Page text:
1 What though no flow’rs the fig-tree clothe,
though vines their fruit deny,
the labour of the olive fail,
and fields no meat supply?
2 Though from the fold, with sad surprise,
my flock cut off I see;
though famine pine in empty stalls,
where herds were wont to be?
3 Yet in the Lord will I be glad,
and glory in his love;
in him I’ll joy, who will the God
of my salvation prove.
4 He to my tardy feet shall lend
the swiftness of the roe;
till, rais'd on high, I safely dwell
beyond the reach of woe.
5 God is the treasure of my soul,
the source of lasting joy;
a joy which want shall not impair,
nor death itself destroy.
Logan, John, son of a farmer, born at Fala, Midlothian, 1748, and educated at Edinburgh University, in due course entering the ministry of the Church of Scotland and becoming the minister of South Leith in 1770. During the time he held this charge he delivered a course of lectures on philosophy and history with much success. While he was thus engaged, the chair of Universal History in the University became vacant; but as a candidate he was unsuccessful. A tragedy, entitled Runnamede, followed. He offered it to the manager of Covent Garden Theatre, but it was interdicted by the Lord Chamberlain "upon suspicion of having a seditious tendency." It was subsequently acted in Edinburgh. In 1775 he formed one of the Committee by whom the Translati… Go to person page >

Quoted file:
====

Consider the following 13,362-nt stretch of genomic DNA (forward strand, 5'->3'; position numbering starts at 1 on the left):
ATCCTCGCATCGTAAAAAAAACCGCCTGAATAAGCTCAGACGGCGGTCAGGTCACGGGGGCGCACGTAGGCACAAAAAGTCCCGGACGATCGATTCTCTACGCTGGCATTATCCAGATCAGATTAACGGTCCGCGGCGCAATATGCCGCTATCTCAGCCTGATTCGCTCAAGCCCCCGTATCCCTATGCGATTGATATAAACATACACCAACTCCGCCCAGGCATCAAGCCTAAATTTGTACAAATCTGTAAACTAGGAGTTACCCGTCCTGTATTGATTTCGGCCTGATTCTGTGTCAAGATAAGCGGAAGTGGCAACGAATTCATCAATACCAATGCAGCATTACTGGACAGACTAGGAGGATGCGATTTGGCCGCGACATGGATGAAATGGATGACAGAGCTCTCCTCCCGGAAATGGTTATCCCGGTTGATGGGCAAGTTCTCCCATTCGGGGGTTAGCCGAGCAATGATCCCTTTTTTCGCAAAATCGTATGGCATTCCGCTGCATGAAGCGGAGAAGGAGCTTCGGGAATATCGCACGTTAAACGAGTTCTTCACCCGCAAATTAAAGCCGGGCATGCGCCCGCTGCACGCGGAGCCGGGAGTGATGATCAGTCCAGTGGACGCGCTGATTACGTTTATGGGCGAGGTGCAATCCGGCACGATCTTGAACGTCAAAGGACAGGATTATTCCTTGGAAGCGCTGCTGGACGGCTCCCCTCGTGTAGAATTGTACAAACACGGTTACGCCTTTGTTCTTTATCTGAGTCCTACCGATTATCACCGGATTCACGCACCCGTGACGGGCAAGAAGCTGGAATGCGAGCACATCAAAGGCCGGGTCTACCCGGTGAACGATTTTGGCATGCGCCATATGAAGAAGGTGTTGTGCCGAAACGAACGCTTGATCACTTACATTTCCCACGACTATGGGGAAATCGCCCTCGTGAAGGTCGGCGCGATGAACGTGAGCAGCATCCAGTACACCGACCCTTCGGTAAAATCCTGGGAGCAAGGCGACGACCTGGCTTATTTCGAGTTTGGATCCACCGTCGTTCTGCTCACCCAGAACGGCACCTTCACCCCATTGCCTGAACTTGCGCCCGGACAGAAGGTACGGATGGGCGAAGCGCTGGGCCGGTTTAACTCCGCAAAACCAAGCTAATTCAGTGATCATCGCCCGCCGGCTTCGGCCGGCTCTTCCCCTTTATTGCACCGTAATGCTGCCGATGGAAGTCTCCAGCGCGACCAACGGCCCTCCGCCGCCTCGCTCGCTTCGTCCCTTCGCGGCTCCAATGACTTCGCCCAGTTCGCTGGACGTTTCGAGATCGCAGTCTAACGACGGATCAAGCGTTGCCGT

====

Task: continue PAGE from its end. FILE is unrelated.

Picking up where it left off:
In some hymnals, the editors noted that a hymn's author is unknown to them, and so this artificial "person" entry is used to reflect that fact. Obviously, the hymns attributed to "Author Unknown" "Unknown" or "Anonymous" could have been written by many people over a span of many centuries. Go to person page >
Display Title: What Though No Flowers The Fig Tree Clothe?First Line: What though no flowers the fig tree clotheTune Title: BISHOPTHORPEAuthor: John LoganMeter: CMSource: Scottish Translations and Paraphrases, 1791